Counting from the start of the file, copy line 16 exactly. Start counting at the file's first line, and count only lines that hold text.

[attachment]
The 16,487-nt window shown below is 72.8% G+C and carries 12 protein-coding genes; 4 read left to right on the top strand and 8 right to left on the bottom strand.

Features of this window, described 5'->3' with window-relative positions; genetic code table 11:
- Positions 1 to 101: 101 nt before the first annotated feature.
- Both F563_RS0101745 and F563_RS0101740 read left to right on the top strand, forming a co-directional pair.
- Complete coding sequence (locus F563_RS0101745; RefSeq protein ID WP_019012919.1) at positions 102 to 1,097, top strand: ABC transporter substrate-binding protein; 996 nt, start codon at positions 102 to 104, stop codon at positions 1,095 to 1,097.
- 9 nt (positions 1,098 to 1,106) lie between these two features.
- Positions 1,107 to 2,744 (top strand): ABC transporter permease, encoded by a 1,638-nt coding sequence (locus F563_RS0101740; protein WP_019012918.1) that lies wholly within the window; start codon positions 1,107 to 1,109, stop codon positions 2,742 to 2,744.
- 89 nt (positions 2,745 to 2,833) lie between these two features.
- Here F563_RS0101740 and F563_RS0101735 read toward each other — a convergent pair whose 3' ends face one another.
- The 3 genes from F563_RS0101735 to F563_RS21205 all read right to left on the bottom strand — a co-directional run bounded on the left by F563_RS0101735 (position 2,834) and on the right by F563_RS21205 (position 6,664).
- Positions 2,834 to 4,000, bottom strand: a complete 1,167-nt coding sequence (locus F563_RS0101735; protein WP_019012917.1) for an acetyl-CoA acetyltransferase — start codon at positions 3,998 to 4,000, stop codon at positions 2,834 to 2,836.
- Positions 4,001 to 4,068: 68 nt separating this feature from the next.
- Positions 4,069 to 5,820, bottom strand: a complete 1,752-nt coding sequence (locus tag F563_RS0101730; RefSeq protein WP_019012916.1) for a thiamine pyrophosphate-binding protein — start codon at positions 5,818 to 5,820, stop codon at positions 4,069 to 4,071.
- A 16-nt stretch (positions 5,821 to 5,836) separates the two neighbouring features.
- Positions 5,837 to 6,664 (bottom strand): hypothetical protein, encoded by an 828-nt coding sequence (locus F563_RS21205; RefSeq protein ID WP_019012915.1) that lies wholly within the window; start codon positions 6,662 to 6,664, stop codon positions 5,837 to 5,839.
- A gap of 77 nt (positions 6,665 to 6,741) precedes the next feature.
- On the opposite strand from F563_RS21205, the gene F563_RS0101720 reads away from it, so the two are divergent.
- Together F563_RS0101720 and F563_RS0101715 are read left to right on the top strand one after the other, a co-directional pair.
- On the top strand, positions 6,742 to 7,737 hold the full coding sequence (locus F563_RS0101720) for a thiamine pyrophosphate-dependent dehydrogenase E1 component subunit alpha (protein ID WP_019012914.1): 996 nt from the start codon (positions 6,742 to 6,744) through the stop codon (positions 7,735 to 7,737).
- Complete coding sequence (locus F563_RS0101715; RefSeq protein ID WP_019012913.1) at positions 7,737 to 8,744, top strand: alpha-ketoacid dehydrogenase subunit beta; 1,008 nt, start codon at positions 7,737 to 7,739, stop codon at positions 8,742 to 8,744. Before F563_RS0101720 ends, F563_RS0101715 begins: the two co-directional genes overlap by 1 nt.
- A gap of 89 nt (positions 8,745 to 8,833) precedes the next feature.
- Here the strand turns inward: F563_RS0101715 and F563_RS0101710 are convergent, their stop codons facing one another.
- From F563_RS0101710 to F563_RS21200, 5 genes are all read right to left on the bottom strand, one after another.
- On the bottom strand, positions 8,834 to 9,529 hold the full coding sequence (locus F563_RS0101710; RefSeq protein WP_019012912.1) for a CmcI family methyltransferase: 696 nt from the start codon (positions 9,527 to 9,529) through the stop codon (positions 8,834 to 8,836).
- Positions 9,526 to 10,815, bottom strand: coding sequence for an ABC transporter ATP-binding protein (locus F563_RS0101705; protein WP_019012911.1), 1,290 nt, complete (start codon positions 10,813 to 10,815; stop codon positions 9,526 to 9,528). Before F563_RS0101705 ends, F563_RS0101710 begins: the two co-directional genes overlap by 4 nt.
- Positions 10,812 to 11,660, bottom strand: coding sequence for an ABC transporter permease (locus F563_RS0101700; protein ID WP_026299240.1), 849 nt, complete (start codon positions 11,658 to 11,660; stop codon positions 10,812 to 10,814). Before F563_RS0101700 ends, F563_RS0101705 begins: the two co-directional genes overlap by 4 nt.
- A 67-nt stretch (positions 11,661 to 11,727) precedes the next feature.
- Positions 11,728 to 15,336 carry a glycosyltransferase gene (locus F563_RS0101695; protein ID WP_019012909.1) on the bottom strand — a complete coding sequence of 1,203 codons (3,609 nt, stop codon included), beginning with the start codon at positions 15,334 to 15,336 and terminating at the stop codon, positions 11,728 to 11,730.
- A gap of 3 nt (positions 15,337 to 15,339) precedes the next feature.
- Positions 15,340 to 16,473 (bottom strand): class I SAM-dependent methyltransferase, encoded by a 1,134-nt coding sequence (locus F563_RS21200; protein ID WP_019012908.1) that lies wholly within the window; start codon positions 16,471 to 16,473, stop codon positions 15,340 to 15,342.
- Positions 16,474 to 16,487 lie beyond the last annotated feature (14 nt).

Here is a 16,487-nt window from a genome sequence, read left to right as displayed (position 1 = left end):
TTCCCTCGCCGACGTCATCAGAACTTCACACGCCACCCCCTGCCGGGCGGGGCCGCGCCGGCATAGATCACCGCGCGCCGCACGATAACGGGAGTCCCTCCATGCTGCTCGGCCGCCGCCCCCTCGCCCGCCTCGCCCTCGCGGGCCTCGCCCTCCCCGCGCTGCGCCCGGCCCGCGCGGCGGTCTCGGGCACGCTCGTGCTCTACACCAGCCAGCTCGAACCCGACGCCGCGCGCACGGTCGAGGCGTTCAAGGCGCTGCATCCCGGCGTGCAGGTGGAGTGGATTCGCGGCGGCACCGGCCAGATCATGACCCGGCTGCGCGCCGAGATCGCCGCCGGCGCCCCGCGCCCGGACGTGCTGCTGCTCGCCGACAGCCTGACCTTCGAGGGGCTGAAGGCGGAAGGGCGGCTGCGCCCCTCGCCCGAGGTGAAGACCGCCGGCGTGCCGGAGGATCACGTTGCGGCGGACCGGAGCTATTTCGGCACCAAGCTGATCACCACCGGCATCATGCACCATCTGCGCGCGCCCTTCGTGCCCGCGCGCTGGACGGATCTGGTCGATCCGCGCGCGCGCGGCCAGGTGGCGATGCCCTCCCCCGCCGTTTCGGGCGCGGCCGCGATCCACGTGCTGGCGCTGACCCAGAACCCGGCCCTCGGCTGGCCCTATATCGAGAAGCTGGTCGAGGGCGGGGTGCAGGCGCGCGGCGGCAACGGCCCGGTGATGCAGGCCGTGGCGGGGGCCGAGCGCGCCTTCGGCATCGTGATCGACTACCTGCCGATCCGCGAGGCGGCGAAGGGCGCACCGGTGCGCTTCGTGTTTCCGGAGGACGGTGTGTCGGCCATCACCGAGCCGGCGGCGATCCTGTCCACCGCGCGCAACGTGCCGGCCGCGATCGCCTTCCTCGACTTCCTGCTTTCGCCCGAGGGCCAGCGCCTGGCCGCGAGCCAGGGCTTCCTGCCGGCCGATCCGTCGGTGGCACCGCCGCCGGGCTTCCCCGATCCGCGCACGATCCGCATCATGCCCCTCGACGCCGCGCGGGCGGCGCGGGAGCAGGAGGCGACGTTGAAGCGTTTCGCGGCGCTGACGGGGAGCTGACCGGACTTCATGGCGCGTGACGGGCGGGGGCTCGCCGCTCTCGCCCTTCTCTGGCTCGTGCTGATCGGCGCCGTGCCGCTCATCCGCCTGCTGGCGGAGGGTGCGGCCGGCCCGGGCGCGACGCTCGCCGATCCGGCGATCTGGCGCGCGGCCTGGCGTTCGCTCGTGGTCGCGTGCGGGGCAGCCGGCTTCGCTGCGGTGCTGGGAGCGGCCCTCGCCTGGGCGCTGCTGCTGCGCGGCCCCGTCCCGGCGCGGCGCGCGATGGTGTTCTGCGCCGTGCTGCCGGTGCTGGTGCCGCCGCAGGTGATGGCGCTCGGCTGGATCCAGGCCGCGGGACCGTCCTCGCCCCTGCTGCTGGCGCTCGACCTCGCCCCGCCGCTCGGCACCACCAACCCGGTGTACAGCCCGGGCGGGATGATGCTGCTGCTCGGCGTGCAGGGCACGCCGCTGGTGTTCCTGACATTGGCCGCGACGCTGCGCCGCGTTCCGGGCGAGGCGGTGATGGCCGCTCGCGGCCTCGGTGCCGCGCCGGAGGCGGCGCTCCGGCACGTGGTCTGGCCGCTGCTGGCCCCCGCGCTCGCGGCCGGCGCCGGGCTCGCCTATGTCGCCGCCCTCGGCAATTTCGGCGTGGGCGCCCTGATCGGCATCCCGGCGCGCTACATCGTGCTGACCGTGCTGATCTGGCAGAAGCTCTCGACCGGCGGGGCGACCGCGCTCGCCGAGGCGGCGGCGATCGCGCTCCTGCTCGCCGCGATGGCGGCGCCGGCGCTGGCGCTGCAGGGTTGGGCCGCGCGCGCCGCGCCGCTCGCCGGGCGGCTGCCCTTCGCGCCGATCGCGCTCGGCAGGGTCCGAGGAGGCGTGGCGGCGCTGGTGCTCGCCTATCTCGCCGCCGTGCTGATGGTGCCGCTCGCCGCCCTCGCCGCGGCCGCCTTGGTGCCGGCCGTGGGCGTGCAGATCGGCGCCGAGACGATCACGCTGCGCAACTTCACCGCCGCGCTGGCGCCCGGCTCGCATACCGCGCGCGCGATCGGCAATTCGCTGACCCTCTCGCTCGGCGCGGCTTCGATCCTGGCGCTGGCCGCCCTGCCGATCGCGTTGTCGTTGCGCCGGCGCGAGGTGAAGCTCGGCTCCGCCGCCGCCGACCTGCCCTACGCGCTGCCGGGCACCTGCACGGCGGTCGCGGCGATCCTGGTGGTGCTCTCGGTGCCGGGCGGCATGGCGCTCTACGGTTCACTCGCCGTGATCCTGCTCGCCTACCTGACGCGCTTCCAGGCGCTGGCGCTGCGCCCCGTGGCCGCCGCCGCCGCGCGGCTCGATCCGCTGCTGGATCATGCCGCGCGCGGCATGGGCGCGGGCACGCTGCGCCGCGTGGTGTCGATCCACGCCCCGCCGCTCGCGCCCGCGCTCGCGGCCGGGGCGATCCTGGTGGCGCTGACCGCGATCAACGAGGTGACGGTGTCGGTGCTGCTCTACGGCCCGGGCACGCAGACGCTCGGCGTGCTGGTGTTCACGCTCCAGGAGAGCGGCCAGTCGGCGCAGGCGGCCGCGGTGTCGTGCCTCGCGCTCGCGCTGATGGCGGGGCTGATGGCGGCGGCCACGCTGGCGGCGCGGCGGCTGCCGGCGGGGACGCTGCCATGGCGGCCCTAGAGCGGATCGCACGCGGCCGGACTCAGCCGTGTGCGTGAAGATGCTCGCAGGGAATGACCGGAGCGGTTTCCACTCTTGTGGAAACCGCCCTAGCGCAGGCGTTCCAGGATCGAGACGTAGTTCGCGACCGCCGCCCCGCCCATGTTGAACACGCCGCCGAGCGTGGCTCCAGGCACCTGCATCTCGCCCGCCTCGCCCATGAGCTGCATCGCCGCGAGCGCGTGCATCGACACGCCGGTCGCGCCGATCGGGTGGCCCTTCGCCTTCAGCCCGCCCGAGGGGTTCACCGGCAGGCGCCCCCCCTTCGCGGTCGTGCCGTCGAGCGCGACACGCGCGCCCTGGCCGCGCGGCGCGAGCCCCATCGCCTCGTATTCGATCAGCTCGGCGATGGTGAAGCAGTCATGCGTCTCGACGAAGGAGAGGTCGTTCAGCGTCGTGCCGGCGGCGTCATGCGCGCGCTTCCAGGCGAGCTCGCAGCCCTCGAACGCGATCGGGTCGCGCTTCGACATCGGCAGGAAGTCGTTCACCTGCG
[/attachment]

- A gap of 77 nt (positions 6,665 to 6,741) precedes the next feature.